The title of "fintech capital" is commonly associated with London, supported by the growing number of fintech unicorns in the city valued at more than $1 billion, including Monzo and Revolut, and the fact that the U.K. receives more funding than any other European country.

However, fintech in the U.S. is giving the U.K. a run for its money, having seen a record investment of $52.5 billion across 1,061 deals in 2018. Currently, despite geopolitical volatility, trade concerns and increasing regulations, the fintech scenes in both countries look promising for 2019, and both appear to be going from strength to strength. How do they compare to each other?

The U.K. Fintech Landscape

In the first six months of 2019, the U.K. received a new high of $2.9 billion in funding and this growth is expected to continue for the remainder of the year. In addition, the U.K. is streets ahead of the U.S. on the digital banking opportunities it offers. For instance, Monzo now has more than 1.9 million U.K. customers, despite not having any physical branches, after enticing customers away from traditional banks with the promise of a better customer experience. The digital bank has aspirations to develop its offering even further to allow customers to do everything, such as switch energy providers in-app as it integrates with third-parties.

This level of digital banking innovation is yet to make its way across to the U.S., where card payment technology trails behind and consumers are often required to provide a signature when making a card transaction. In fact, contactless payments currently account for just a fraction of card transactions in the U.S., but by 2022 it is thought this trend will catch on to make up more than a third of electronic payments in America.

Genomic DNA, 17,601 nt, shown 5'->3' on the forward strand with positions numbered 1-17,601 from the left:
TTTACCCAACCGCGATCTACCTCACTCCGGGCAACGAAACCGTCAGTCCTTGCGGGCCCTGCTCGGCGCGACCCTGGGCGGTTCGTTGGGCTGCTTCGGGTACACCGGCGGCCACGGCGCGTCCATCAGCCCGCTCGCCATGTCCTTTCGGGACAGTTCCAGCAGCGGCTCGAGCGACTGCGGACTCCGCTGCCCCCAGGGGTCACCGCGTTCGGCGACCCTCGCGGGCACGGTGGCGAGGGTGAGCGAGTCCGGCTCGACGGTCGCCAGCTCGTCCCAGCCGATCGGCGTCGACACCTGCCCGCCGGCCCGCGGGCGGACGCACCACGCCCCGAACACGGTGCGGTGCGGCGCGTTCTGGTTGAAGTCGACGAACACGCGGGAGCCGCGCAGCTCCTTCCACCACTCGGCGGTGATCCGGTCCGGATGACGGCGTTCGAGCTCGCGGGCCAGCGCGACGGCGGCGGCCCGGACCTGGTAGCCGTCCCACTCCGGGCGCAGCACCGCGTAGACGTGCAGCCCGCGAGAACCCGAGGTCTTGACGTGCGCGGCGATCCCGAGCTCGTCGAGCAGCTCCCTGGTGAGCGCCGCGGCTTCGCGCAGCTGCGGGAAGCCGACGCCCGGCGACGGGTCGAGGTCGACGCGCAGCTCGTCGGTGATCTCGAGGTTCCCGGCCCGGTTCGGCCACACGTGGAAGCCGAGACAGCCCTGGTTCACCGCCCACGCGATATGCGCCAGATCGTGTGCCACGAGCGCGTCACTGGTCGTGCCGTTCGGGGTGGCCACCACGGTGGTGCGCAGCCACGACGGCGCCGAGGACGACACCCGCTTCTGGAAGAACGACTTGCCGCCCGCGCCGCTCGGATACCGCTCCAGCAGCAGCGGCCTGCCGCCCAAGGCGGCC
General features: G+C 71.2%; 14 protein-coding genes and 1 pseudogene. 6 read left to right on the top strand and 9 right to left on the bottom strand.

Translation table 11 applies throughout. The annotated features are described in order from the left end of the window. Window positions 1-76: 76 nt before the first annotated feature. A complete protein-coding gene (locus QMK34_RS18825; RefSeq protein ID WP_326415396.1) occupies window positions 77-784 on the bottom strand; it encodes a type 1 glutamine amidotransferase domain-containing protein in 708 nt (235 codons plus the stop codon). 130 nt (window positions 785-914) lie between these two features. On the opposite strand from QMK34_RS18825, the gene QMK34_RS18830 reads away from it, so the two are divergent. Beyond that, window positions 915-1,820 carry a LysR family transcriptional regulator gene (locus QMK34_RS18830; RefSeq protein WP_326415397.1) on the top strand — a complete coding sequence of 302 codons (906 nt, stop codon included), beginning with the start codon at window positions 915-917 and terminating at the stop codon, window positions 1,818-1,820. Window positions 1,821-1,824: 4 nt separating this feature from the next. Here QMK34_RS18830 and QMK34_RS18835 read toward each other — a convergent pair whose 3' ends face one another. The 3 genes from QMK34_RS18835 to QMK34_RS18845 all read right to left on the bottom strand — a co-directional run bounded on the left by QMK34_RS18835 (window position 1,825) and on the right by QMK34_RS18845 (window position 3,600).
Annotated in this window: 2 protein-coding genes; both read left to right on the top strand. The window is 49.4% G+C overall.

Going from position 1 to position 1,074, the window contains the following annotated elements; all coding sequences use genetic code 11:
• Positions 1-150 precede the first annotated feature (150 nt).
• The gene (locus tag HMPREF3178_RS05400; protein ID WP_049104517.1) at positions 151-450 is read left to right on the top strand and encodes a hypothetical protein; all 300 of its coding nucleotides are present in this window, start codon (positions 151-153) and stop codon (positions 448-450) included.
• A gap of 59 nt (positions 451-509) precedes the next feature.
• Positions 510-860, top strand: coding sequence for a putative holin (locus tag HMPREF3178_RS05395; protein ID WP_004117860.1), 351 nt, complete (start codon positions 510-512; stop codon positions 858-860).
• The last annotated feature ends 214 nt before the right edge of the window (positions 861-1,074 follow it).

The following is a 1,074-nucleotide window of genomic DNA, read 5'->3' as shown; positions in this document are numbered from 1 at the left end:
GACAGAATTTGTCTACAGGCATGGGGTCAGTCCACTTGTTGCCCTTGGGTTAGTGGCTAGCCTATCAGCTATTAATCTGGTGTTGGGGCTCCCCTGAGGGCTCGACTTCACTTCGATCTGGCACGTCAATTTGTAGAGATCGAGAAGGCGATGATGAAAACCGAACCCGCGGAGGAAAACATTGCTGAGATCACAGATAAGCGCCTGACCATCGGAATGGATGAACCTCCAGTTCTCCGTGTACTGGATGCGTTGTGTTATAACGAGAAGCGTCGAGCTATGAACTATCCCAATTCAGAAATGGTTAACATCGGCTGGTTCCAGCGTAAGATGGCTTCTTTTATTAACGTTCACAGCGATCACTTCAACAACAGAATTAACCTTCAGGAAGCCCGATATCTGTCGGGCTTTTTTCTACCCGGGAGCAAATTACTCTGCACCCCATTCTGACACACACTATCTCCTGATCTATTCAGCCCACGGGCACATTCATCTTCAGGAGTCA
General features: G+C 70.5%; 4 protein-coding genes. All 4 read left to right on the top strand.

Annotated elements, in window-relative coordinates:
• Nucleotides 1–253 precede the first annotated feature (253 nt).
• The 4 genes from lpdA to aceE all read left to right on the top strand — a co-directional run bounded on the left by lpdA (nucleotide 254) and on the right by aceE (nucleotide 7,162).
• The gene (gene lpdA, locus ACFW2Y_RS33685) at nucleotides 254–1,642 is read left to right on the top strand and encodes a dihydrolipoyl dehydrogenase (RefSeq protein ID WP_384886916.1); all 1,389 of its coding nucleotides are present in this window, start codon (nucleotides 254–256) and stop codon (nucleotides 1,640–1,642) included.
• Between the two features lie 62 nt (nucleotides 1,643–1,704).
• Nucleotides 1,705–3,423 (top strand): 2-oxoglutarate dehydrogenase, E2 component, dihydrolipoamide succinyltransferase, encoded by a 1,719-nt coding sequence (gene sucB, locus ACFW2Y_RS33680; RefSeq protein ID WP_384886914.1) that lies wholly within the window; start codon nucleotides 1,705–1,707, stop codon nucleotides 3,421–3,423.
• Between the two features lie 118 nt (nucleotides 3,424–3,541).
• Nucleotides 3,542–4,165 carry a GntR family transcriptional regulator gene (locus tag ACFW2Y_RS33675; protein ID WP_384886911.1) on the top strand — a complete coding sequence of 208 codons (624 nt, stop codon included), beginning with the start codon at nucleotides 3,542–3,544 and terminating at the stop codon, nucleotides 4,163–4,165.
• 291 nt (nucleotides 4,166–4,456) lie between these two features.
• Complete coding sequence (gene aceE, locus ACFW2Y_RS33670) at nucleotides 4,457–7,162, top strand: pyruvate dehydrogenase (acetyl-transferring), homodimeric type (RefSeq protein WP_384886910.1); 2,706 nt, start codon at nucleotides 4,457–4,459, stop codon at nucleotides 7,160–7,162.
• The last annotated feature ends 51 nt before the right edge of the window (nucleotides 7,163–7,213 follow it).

The U.S. Fintech Landscape

The  financial landscape in the U.S. is wildly different from the U.K.’s. The Federal Reserve Bank of San Francisco highlights that 30% of all consumer transactions in America are still paid in cash, while the average American also writes 38 checks a year, nearly five times the number of the average Brit. Additionally, the American mobile-payments industry is more than 50 times smaller than China’s.

Conversely, the U.S. is ahead in other areas. For example, San Francisco alone is home to nine fintech unicorns compared with London’s seven. Additionally, unlike the U.K., which has a single fintech hub in London, the U.S. benefits from a number of emerging fintech hubs, such as Atlanta, which is fast becoming a hive of fintech innovation, playing host to a variety of fintech start-ups, incumbents and technology accelerators. As home to payment companies including WorldPay and BitPay, Atlanta has earned the nickname “Transaction Alley.” Similarly, New York is producing new and exciting fintechs and benefits from a fast-growing pool of talent. Owing to its size, U.S. fintechs face less competition than London-based fintechs as they aren’t condensed into one area and benefit from a bigger playing field.

There’s no denying that the U.S. and U.K. both remain strong players in the fintech landscape. Yet, they are serving two very different markets and the fintech scene in each country reflects this, not least in terms of payment initiatives. However, with the introduction of the Financial Innovation Partnership (FIP) to promote cooperation on regulatory issues and business development in financial technology, we could see greater collaboration between the two markets resulting in a new wave of fintech innovation on both sides of the Atlantic.

Russell Bennett, CEO, Fraedom, has been a core part of Fraedom since it began in 1999. With over 20 years’ experience in FinTech, Russ is a leading expert in payments and expense technology. Visa completed an acquisition of Fraedom last year.